Re: Glenn makes front page of AiG today

From: Moorad Alexanian (
Date: Fri Feb 08 2002 - 10:33:17 EST

  • Next message: Jan de Koning: "Re: Glenn makes front page of AiG today"

    On several occasions I have written popular versions of complicated
    scientific works. I wrote simple enough that an ordinary reader would
    understand but deep enough that an expert would know that I knew what I was
    writing about. I am sure the Bible is written in that very same way. They
    day we know all that there is to be known about the universe, that day we
    will read the very same verses we have so often read and conclude that the
    Bible had it always right. Moorad

    ----- Original Message -----
    From: "Jan de Koning" <>
    To: <>
    Cc: <>
    Sent: Friday, February 08, 2002 10:20 AM
    Subject: Re: Glenn makes front page of AiG today

    > At 08:17 AM 08/02/02 -0500, george murphy wrote:
    > >Allen Roy wrote:
    > >
    > > > From: John W Burgeson <>
    > > > > >It is read as it makes sense without the need to try to
    > > > > >reinterpret the Bible to fit the assumptions of mythological
    > > > >>Naturalism."
    > > > > That's a new term -- "mythological naturalism."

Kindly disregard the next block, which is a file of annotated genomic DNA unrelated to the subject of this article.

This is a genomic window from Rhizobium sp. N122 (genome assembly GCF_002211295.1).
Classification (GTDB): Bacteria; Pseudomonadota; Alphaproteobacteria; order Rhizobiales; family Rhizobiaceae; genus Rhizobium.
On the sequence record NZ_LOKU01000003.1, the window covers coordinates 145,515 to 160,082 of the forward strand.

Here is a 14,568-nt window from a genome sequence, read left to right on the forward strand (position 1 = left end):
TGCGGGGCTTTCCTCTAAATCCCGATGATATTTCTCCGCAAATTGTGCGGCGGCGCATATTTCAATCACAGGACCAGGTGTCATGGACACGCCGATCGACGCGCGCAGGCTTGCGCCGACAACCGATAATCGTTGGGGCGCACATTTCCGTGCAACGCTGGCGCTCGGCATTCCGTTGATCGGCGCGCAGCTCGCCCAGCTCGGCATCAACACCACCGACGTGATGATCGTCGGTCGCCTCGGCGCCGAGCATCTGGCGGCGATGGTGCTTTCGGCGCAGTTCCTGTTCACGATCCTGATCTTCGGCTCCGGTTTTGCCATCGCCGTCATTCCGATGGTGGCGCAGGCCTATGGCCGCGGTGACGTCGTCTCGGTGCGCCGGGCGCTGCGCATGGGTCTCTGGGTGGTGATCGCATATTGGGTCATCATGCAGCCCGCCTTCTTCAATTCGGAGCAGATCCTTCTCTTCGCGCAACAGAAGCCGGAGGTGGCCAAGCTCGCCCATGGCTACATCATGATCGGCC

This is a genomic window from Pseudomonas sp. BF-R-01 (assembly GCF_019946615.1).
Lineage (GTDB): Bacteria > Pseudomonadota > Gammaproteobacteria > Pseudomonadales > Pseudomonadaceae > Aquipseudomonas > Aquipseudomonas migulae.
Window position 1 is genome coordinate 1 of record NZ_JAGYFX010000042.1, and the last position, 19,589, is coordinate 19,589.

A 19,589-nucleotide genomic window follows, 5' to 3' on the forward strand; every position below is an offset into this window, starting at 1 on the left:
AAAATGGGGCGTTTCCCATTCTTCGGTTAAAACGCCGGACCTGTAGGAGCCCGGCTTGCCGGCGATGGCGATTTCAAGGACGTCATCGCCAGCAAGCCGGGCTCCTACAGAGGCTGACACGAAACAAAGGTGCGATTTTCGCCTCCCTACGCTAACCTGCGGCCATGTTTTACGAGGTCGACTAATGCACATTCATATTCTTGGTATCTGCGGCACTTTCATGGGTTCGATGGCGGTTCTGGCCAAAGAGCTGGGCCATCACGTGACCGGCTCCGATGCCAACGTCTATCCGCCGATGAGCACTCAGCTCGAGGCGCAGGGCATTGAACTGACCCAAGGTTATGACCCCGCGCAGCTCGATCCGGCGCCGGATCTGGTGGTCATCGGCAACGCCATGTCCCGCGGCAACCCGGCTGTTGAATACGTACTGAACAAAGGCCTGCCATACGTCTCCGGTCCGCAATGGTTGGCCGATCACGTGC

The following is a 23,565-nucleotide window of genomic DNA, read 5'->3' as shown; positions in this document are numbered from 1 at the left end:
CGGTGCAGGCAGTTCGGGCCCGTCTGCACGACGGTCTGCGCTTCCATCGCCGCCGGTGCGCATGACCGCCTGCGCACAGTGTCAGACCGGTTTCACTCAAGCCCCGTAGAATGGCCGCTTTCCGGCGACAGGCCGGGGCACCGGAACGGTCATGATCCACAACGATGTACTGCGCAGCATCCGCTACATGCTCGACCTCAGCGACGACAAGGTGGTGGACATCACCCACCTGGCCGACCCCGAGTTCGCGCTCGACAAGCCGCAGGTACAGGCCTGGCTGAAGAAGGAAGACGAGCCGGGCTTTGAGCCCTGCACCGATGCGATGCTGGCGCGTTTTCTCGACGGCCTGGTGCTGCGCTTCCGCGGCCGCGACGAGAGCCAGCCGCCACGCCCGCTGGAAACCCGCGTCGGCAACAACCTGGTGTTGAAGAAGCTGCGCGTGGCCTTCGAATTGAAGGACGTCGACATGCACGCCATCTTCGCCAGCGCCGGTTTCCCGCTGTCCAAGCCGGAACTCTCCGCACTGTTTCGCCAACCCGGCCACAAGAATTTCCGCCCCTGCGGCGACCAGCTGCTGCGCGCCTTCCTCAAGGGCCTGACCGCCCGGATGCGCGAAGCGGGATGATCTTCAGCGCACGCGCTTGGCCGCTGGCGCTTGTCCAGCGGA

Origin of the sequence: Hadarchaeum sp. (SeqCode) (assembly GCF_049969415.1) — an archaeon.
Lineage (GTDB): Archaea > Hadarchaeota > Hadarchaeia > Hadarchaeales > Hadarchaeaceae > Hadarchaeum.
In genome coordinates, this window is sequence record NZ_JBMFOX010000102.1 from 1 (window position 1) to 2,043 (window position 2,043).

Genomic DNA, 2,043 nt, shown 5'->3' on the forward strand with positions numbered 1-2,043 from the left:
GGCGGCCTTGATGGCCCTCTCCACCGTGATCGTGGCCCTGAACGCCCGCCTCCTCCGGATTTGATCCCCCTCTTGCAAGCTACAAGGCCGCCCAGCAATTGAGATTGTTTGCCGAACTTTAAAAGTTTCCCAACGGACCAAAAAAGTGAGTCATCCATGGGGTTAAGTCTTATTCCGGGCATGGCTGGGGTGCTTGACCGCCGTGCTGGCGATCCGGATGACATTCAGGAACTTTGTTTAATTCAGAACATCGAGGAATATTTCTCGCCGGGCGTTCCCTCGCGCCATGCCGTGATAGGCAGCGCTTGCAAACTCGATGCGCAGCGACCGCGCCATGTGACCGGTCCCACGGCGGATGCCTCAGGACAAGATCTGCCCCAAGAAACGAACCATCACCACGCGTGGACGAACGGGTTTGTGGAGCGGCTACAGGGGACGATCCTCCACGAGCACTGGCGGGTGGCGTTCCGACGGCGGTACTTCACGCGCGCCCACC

> > >
    > > > Not a new term. It is simply stating that Naturalism is mythology.
    > > > assumptions have no factual basis. The unprovable assumptions are:
    > > > 1. matter/energy/motion originated (and continually operates)
    according to
    > > > natural laws by which they interact that is inherent within them.
    > > > 2. Nature is all there is and has ever been or ever will be.
    > >
    > > 1. This is not what serious scholars mean by "mythology". You
    > > seem to
    > >be assuming that when scholars of religion, literature &c use the word
    > >that it has the pejorative sense of "fairy tale."
    > > 2. & the fundamental assumptions of a theory (or in this case
    > >meta-theory) never have a "factual basis" in the sense that they can be
    > >in terms of other things whose truth is agreed upon. If they could be,
    > >wouldn't be fundamental assumptions.
    > > 3. Your 2 "unprovable assumptions" go far beyond what the 99.9%
    > >working scientists who are methodological naturalists actually assume.
    > Agreed, and I wished that people (in general) would understand that men
    > living even 600 years ago, but even more so those living 3000 years ago
    > not think in the same categories as scientists in the 21st century do.
    > Also, that the word "truth" has undergone a great evolution. It is
    > from the same stem as "troth" and thus indicates more faithfulness as what
    > is now scientific "truth." Biblical "truth" in Genesis could not be
    > scientifically written down as nobody would understand and listen. So to
    > read it that way is reading into the Bible words which were never
    > "Yom" can be translated as "day", yes, but also as "period". Even the
    > "day" has undergone some change in meaning when it is used by scientists.
    > Jan de K.

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